Kathmandu, May 5 The National Information Commission has urged the government to scrap the term ‘secrecy’ from the provision of ‘oath of office and secrecy’ to further strengthen citizens’ rights to information.
As per the existing law, each government official is required to take the ‘oath of office and secrecy’ before assuming office. Speaking at a programme organised in Kathmandu today to mark the 11th anniversary of the NIC, Chief Information Commissioner Krishnahari Baskota said the tradition of administering the oath of secrecy to the government officials was against citizens’ fundamental rights to information.
He said that continuing with the provision in a democratic system reflected ‘authoritarian culture’ during Rana and Panchyat regimes.
“The practice of administering the oath of office to civil servants has encouraged government and its authorities to hide information from the public,” Baskota said. He also objected the practice of stamping the seal of ‘confidential’ and ‘highly confidential’ on government documents and appealed the citizens to exercise their constitutional rights to information.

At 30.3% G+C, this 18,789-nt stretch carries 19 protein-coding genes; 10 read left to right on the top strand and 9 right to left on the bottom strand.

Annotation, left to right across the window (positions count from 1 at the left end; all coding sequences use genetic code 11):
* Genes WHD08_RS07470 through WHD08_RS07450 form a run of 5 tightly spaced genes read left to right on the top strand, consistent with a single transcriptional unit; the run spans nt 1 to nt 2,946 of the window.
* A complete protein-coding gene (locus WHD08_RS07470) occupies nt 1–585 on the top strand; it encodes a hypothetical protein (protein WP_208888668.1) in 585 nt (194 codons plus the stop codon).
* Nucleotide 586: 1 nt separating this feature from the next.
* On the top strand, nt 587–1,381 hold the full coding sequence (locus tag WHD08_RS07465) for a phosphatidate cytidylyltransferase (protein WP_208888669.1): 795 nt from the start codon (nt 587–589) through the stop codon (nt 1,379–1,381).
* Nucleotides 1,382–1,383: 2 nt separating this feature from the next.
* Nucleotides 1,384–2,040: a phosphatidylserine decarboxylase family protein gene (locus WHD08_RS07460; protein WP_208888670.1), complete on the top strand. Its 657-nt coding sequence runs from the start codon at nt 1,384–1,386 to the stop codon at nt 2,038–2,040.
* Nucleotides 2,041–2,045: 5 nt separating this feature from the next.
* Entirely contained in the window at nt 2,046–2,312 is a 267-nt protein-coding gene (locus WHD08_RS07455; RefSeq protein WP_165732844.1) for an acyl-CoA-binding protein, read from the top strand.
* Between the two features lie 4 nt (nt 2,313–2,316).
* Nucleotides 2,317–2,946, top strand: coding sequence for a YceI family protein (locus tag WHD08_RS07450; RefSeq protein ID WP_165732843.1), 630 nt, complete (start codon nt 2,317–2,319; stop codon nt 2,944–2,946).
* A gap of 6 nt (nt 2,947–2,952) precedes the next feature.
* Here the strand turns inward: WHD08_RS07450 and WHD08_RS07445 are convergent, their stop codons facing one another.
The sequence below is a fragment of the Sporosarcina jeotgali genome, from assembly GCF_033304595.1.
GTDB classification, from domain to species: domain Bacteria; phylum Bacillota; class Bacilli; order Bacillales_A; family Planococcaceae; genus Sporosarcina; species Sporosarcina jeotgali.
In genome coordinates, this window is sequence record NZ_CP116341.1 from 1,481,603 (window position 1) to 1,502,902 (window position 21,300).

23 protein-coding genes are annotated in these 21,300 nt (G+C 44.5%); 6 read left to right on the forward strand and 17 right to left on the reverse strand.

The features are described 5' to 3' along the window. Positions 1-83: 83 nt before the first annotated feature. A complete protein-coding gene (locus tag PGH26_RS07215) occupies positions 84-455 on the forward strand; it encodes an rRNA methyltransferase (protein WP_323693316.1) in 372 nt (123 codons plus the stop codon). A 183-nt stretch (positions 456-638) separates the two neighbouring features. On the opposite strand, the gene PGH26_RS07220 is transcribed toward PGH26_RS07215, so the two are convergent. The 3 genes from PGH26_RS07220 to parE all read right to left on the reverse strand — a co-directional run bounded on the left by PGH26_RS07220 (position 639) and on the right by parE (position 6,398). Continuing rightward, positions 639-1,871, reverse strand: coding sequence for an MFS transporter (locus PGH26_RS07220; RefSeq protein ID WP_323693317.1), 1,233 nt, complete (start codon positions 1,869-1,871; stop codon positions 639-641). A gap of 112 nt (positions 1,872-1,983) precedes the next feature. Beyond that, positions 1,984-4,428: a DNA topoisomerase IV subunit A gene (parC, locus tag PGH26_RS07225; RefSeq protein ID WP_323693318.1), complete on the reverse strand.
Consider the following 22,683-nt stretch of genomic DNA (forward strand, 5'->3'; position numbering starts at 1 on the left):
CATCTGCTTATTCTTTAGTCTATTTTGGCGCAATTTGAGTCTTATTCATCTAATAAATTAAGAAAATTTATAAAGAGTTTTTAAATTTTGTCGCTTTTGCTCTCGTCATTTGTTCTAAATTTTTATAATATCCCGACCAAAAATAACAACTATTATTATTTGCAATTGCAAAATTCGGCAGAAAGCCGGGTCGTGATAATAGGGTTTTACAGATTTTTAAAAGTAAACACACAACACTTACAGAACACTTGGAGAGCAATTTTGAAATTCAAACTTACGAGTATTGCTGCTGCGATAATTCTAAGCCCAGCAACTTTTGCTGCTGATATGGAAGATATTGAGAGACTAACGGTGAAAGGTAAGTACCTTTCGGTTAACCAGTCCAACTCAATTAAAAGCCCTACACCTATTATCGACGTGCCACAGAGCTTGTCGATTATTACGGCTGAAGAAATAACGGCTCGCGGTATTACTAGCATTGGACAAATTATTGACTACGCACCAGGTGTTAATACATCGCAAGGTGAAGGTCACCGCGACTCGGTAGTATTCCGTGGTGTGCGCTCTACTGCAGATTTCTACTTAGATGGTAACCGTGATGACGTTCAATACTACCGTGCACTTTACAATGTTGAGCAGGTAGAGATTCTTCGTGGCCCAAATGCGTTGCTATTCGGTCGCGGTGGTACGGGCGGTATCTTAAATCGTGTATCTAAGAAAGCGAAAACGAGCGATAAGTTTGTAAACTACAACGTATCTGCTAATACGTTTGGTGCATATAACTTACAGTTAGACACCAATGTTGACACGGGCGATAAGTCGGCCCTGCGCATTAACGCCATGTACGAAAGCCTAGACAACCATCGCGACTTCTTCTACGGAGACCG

Earlier today, the NIC ogranised a morning rally to highlight the importance of obtaining information of public concern from the government authorities. The rally began from Bagbazaar and passed through Putalisadak and Anamnagar before ending at its office in Devinagar, Baneshwor. Participants at the rally displayed banners and placards reading various slogans related to the rights to information.
Information commissioners Kiran Kumar Pokharel and Yashoda Devi Timsina were also present at the rally.
The NIC was established in 2008 as an independent body under the Rights to Information Act. It is responsible for the protection, promotion and practice of RTI in Nepal. The NIC consists of one chief information commissioner and two information commissioners besides other staffs. Currently, NIC has 32 staffs.